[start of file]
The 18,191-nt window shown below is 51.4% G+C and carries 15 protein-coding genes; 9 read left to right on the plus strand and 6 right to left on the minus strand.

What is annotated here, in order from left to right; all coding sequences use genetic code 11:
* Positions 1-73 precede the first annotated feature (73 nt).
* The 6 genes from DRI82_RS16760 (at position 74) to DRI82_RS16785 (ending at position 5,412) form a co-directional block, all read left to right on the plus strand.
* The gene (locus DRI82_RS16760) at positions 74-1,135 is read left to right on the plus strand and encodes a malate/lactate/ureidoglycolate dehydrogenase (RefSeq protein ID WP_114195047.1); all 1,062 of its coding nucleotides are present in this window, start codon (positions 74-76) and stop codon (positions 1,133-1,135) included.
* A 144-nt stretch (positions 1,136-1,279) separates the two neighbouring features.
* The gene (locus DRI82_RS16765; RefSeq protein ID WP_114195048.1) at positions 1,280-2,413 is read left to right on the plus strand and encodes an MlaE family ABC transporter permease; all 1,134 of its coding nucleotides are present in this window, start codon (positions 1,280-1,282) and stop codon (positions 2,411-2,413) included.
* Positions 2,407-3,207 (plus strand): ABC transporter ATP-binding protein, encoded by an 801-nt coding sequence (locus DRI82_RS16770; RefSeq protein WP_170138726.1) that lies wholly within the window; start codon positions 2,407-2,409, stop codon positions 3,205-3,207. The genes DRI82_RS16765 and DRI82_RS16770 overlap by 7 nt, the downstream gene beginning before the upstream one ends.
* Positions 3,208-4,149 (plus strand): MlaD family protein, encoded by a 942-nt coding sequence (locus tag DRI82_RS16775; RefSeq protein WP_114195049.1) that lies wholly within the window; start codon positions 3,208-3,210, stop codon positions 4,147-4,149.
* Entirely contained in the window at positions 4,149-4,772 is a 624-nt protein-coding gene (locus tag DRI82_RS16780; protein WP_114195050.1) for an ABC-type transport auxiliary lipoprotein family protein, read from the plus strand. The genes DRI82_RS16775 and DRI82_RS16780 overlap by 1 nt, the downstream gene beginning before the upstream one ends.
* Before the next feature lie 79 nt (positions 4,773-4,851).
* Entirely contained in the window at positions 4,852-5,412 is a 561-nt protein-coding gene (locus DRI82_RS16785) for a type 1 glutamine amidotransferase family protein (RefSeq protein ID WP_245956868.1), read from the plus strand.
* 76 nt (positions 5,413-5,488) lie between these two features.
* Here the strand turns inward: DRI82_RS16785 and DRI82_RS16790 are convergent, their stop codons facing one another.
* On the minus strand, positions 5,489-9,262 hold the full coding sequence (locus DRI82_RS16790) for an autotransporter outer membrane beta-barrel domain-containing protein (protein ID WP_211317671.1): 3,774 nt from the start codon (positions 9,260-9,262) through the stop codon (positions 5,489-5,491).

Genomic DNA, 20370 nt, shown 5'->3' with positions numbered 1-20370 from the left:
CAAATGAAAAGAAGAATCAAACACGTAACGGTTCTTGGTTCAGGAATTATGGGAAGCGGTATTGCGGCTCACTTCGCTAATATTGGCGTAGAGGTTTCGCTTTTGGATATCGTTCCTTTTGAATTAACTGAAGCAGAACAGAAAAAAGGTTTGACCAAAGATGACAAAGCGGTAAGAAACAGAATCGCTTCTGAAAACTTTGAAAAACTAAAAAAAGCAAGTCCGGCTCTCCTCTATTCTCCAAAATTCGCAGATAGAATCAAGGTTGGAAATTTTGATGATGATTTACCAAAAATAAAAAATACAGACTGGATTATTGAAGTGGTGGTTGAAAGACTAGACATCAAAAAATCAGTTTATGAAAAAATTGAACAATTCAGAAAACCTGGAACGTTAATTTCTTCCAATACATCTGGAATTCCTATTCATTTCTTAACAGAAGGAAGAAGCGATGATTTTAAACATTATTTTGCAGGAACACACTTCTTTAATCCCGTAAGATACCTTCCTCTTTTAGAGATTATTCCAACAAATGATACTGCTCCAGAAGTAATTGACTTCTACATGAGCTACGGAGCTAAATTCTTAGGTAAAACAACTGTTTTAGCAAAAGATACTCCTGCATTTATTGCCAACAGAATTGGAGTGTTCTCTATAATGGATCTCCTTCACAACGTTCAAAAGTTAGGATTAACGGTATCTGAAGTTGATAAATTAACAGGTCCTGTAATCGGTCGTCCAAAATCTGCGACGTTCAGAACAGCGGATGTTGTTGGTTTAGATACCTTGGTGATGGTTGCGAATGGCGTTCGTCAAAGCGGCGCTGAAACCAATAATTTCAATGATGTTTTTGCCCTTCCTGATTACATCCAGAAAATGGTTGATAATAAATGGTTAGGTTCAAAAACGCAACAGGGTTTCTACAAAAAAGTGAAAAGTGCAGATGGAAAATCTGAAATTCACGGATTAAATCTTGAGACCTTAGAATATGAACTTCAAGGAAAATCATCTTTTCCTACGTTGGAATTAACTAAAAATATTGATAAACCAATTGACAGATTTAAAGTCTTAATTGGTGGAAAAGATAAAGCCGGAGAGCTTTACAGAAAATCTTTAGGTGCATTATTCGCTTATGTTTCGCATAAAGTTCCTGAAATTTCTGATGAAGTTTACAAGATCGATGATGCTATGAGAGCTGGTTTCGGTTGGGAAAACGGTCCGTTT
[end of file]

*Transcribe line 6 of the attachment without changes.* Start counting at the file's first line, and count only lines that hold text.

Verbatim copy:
* A 144-nt stretch (positions 1,136-1,279) separates the two neighbouring features.